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10 Culinary Milestones/Challenges? Weigh in with your own list!

Watching Master Chef last night, with the losing team condemend to creating pasta under pressure, and maybe also influenced by a couple of Top Chef [master] Quickfire Challenges, I was wondering what I would consider the basic culinary skills I, as somone who claims to be a good cook (and indifferent baker) should have. In other words, what 10 things should I be able to do at a moment's notice, without needing a recipe?

The following list is subject to editing, but I offer it as a starting point to solicit opinions from others:

1. Make pasta from scratch (can't without recipe)
2. Make (yeast) bread from scratch (haven't tried but probably could)
3. Make pie dough (not good at this so would at least need correct proportions)
4. Make choux pastry (or should a couple of pastries be lumped together?) (can't)
5. Break down a chicken into serving pieces (can, but not yet mastered wishbone removal trick)
6. Filet fish (can, but doesn't it depend on the fish?)
7. Make a soufflé (understand basic technique but no idea of correct proportions)
8. Make mayonnaise/aioli/Hollaindaise (would risk on a dare)
9. Make béchamel (can)
10. Make a convincing bolognese or ragù (probably could)

This may not be a good selection, but as I said, it's a start. What would your list look like?

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  1. Not sure how much baking, other than a pound cake, one should be able to do sans recipe. I can also make basic cookie dough without one. Michael Ruhlman's book on Ratios provides the basic formulas for a wide range of baked goods and other dishes.

    I don't often crack open a cookbook. I make lots of different soups, stews, and braises simply by winging it. No recipes for meatloaf, pasta sauces, bechamel, rice, pilaf, eggs any style, cheese sauces, bread pudding, crepes, stratas, quiches.

    I can break down poultry and clean&fillet fish/seafood. Asian stir-fry. Pasta from scratch, check, but I'd need a reference for your baking tasks, souffle,and mayo.

    Other additions to the list, IMO, would be cooking a medium rare burger and steak, roasting a whole chicken (with and without stuffing), and making stock/broth from parts, bones, and carcasses. Roasting root vegetables. Vinaigrettes. Fruit compotes. Hot cereals.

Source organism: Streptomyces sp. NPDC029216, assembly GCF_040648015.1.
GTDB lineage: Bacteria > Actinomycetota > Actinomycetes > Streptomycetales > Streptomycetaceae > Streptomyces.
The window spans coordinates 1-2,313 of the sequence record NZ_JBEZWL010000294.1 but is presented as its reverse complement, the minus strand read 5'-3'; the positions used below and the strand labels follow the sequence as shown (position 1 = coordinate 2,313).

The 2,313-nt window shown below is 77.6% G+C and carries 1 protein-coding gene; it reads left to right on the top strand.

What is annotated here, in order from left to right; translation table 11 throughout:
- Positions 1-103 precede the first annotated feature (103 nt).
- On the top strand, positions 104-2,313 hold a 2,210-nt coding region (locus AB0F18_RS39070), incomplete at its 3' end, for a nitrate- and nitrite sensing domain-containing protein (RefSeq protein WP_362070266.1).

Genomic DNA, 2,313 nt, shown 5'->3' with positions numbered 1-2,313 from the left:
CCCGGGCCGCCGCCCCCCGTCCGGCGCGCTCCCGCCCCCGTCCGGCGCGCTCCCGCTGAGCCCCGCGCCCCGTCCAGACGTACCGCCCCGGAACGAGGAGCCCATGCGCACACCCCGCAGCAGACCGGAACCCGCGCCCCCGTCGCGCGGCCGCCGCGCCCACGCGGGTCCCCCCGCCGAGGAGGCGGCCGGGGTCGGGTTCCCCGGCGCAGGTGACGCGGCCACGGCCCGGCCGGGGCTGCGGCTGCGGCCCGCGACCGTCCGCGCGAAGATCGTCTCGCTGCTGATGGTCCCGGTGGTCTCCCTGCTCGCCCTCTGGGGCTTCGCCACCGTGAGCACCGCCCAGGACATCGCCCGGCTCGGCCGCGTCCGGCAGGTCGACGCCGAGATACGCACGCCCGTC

1 Reply
    1. re: greygarious

      Interesting question! Here's my list:

      1) Breaking down poultry, lamb, beef.
      2) Making mayo, hollandaise, and other butter based sauces.
      3) Making vinaigrettes.
      4) Making stock, reductions, and roux.
      5) Making bread and doughs.
      6) Knowing how to cook meat and fish to desired temps.
      7) Making pasta (which I've not done).
      8) Working with chocolate, especially tempering it.
      9) Sauteing and stir frying.
      10) Braising meats.

      I'm loving Ruhlman's book "Ratio" also.

    2. To tell you the truth. I suspect my goals and accomplishments are different than most here. I am interested in knowing how to cook but have no desire to be a chef or gourmet. I have no real desire to explore strange and exotic cuisines. I know what I like. It doesn't bother me that I may miss something really good. If it is really really good, I will keep hearing about it and will investigate. So far, I have no interest in what hummus tastes like.

      I added my reactions to your list then added my own list. Will continue to expand my skills and repertoire but maybe not in the same direction as a lot of cher's.

      1. Make pasta from scratch (Don’t care the stuff in the package is fine)
      2. Make (yeast) bread from scratch (haven't tried but probably could) (Me too)
      3. Make pie dough (never tried it but would like to)
      4. Make choux pastry (never tried it but would like to )
      5. Break down a chicken into pieces (can, but not yet mastered wishbone trick) (Me Too)
      6. Filet fish (can) (Me too)
      7. Make a soufflé (I did that. Followed directions..worked fine)
      8. Make mayonnaise/aioli/Hollaindaise (I did that. Followed directions..worked fine)
      9. Make béchamel (can) (Me too)
      10. Make a bolognese or ragù (never tried..not that interested in ragu I’m sure I could)

      My list of accomplishments.

      1. Can make great chocolate truffles.
      2. Can make a great breaded pork chop.
      3. Can make a great pork tenderloin.
      4. Can make a great meatloaf.
      5. Can make a great pot roast.
      6. Can make a great pulled pork sandwich.
      7. Can do a stir fry from whatever is in the pantry.
      8. Can make a good pasta dish from whatever is in the pantry.
      9. Can make a good stock.
      10. Can make some very good sauces.
      11. Can butcher and or bone poultry well.
      12. I can follow a recipe when it is needed and modify a recipe on the fly and have the sense to know when I can.